Marie A. C. Langham,
South Dakota State University
Papaya is a luscious tropical fruit that is consumed for its unique flavor and its high levels of vitamins A and C. This sweet fruit may have yellow or red flesh with yellow being the preferred color. Papaya is also the second largest fruit crop grown in the state of Hawaii and is an important source of agricultural income. Hawaiian papaya growers faced the loss of their papaya crops from Papaya ringspot virus (PRSV) when it was discovered on the island of Hawaii in 1992. Transmitted by aphids, PRSV can quickly infect whole plantings of papaya causing mosaic, stunting, and eventual plant loss. No curative or preventative treatments were available for PRSV, and the disease quickly began to spread through the papaya crop destroying many plantings. Papaya growers were faced with loss of their farms as well as their crops. With PRSV spreading rapidly across the island, would the Hawaiian papaya crop be saved? And if so, what could save it?
By 1998, it seemed that the Hawaiian papaya industry would die out due to PRSV. However, it was saved by the foresight of a dedicated group of plant pathologists and by the introduction of papayas that were genetically engineered to resist PRSV. In the mid 1980s after PRSV had spread on the island of Oahu, plant pathologists, who analyzed the future impact of PRSV on Hawaii, began research to find a control for it before it was a major threat to papaya production on the island of Hawaii. Scientists, working at Cornell University and in Hawaii, decided to use genetic engineering to make papaya resistant to PRSV. Copies of the coat protein gene from PRSV were inserted into papaya cells. Messenger RNAs produced by these genetic inserts interfere with the ability of PRSV to infect the papaya and to replicate in the papaya’s cells. Thus, the genetically engineered papayas are resistant to the virus.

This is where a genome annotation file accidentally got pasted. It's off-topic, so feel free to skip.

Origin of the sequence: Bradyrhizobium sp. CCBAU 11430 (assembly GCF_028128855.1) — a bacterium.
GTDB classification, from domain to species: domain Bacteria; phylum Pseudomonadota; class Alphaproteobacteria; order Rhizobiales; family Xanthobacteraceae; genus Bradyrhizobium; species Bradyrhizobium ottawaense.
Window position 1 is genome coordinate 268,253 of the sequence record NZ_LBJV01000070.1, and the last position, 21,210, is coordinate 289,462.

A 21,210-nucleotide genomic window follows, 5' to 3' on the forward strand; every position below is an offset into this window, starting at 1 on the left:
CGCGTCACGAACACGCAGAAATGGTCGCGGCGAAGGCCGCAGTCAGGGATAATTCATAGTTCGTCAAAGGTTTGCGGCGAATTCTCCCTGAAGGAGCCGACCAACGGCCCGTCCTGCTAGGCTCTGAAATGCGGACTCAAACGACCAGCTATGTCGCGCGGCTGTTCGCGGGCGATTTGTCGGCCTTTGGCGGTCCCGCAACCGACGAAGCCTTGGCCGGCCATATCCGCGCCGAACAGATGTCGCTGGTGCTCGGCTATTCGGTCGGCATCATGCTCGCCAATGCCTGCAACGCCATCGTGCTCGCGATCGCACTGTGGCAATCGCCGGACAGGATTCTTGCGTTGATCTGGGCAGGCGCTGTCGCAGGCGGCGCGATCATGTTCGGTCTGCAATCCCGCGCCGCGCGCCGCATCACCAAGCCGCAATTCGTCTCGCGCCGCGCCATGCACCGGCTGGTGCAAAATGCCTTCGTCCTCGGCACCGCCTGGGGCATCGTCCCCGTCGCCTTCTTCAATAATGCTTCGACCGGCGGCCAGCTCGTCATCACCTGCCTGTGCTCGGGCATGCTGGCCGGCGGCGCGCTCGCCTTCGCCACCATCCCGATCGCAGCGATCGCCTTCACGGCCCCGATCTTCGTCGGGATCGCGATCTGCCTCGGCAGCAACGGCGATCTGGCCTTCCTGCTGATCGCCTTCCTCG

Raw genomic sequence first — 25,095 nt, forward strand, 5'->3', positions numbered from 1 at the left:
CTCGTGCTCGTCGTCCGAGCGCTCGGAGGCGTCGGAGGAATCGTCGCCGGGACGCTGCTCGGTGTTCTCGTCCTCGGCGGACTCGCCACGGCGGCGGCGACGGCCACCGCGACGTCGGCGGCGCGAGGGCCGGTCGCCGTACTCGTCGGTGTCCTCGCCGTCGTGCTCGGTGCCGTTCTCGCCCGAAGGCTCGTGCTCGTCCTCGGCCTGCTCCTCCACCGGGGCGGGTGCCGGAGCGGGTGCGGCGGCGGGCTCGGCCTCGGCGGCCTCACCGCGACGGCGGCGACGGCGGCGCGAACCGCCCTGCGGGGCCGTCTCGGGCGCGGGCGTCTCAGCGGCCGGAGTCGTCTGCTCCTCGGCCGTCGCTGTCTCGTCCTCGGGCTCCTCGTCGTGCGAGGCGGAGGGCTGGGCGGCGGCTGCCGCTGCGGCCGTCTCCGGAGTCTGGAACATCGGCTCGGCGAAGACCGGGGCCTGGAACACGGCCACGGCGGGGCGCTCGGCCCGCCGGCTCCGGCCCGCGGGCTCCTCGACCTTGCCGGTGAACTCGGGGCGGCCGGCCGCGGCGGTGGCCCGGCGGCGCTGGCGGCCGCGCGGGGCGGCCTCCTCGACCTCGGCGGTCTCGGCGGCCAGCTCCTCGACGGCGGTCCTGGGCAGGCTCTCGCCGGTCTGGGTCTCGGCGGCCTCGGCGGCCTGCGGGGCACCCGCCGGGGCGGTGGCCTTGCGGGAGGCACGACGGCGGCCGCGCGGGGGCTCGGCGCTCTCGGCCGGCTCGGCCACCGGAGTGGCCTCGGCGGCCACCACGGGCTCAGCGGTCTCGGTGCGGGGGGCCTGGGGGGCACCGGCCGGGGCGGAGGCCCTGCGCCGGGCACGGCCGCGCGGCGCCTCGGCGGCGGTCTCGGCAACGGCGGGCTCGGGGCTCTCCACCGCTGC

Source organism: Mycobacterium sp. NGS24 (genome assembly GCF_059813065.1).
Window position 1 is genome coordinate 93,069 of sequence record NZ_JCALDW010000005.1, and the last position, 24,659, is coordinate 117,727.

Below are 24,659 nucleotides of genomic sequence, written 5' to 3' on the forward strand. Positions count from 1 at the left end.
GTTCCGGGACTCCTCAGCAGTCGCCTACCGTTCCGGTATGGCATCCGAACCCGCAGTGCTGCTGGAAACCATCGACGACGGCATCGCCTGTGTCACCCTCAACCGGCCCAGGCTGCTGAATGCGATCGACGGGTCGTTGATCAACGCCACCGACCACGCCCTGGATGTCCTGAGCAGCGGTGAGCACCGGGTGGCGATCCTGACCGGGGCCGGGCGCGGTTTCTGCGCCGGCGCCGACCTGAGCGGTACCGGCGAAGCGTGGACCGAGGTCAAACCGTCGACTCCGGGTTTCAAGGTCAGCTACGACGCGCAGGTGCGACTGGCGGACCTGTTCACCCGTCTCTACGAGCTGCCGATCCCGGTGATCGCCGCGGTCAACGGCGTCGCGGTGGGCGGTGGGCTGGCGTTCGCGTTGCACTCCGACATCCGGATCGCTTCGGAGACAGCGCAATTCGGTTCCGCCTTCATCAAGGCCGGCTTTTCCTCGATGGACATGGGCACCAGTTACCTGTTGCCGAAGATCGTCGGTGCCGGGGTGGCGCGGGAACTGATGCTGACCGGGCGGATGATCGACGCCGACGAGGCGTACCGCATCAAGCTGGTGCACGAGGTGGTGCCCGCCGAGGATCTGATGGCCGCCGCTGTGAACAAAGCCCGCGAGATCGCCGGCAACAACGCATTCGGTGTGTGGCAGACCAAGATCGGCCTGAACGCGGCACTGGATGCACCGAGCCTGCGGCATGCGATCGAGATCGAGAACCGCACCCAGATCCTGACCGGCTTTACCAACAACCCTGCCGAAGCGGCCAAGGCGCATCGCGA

After the years of development and careful testing, the first release of resistant papaya cultivars, Sunup and Rainbow, was made available to commercial planters in 1998. Rainbow, with its more popular yellow color, was selected for seed production. Licensing of the transgenic papaya for commercial production proceeded through the PAC (Papaya Administrative Committee), an organized group of papaya growers. Rainbow papaya seeds were distributed to growers free of charge on a basis of need, availability, and random selection. The resistant Rainbow has been well accepted by the farmers, and now six years later, it is one of the major varieties of papaya grown in Hawaii. Rainbow has also increased papaya yields. Today, it yields 125,000 pounds per acre each year or 25 times more than the nontransgenic papaya, Sunrise. One unanticipated benefit to planting Rainbow has been that it has reduced the spread of PRSV into nontransgenic papaya by reducing the numbers of infected plants serving as viral reservoir hosts and by providing barriers to the spread of PRSV. This has increased the Hawaiian growers’ ability to produce nontransgenic papaya for Asian and other select markets. Thus, Rainbow, the commercial transgenic papaya, is the Hawaiian growers’ “pot of gold.”
For more information about the transgenic papaya and its success in Hawaii, try the following feature articles here on the APS Website:
Transgenic Virus-Resistant Papaya: The Hawaiian ‘Rainbow’ was Rapidly Adopted by Farmers and is of Major Importance in Hawaii Today (August 2004).
Transgenic Virus Resistant Papaya: From Hope to Reality for Controlling Papaya Ringspot Virus in Hawaii (July 2004).
Transgenic Virus Resistant Papaya: New Hope for Controlling Papaya Ringspot Virus in Hawaii (September 1998).
For more ideas about genetic engineering as a topic for classroom debate, see this previous K-12 News:
Genetic Engineering of Plants: A Topic for Classroom Debate
Views: Even your Thanksgiving pumpkin pie can be affected by plant disease. The discolored and misshapen pumpkins in this picture are infected by Zucchini yellow mosaic virus (ZYMV).